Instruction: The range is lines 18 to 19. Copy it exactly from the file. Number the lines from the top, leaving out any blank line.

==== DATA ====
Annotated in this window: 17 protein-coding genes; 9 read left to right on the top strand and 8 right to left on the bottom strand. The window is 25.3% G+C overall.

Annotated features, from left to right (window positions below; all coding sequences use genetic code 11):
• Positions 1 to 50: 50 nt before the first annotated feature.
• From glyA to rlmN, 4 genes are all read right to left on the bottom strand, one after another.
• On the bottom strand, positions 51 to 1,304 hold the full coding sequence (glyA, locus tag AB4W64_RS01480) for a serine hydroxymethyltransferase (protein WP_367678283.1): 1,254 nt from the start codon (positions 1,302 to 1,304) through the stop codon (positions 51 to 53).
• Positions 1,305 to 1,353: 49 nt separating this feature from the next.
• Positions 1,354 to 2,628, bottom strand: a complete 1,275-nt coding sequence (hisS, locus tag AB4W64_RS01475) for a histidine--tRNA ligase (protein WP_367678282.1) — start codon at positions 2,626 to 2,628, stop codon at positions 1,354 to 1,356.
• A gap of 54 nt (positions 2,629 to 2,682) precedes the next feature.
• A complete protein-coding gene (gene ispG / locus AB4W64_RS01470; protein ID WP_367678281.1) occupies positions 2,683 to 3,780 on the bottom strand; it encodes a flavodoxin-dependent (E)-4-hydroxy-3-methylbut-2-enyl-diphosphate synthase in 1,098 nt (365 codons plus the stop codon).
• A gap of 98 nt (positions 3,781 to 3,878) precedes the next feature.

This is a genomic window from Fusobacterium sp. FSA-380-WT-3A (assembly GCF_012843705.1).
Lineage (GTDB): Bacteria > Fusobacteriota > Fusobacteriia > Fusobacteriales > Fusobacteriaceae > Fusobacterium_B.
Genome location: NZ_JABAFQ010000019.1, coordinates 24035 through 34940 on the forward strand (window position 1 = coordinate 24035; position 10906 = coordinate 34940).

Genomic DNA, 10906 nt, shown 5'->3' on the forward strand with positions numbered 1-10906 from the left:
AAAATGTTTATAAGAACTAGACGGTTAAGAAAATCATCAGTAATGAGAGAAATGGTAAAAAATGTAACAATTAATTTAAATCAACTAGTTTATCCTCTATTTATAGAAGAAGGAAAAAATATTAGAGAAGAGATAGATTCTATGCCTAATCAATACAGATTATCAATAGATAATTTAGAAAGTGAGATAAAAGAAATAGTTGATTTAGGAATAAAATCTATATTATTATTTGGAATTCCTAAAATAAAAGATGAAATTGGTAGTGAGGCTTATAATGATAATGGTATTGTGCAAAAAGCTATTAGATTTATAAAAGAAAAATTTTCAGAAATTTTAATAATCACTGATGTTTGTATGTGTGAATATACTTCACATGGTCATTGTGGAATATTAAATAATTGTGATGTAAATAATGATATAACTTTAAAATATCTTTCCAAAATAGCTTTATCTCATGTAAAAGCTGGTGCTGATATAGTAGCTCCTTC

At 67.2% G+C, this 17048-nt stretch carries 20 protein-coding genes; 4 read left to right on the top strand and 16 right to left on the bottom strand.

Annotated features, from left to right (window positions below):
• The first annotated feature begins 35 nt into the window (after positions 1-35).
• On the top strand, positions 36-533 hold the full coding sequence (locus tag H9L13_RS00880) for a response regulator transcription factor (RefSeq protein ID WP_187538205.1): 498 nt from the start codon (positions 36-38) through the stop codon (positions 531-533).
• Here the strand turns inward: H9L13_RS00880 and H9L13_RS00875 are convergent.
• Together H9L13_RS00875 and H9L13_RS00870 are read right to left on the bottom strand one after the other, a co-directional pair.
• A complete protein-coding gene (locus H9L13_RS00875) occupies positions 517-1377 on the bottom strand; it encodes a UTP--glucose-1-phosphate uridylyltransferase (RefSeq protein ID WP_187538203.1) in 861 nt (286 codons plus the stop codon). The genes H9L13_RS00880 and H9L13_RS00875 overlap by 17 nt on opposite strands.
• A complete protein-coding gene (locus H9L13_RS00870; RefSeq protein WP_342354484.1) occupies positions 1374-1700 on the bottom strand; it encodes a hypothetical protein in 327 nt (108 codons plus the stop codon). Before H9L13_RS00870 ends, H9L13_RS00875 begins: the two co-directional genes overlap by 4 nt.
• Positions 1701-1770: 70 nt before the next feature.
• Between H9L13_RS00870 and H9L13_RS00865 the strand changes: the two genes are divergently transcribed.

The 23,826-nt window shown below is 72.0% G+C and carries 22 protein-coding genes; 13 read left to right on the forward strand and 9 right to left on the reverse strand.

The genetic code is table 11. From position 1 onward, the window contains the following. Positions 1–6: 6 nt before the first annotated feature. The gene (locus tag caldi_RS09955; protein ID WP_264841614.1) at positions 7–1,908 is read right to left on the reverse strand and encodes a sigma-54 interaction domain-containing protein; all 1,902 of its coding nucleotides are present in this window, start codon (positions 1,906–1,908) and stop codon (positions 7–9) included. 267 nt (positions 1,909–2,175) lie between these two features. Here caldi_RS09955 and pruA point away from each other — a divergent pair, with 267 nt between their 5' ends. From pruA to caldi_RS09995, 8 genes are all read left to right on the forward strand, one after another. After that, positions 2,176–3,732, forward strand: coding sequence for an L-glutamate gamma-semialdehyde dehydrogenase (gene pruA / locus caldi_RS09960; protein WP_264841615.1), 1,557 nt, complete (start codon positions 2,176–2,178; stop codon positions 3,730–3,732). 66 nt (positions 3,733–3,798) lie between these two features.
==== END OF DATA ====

• The first annotated feature begins 35 nt into the window (after positions 1-35).
• On the top strand, positions 36-533 hold the full coding sequence (locus tag H9L13_RS00880) for a response regulator transcription factor (RefSeq protein ID WP_187538205.1): 498 nt from the start codon (positions 36-38) through the stop codon (positions 531-533).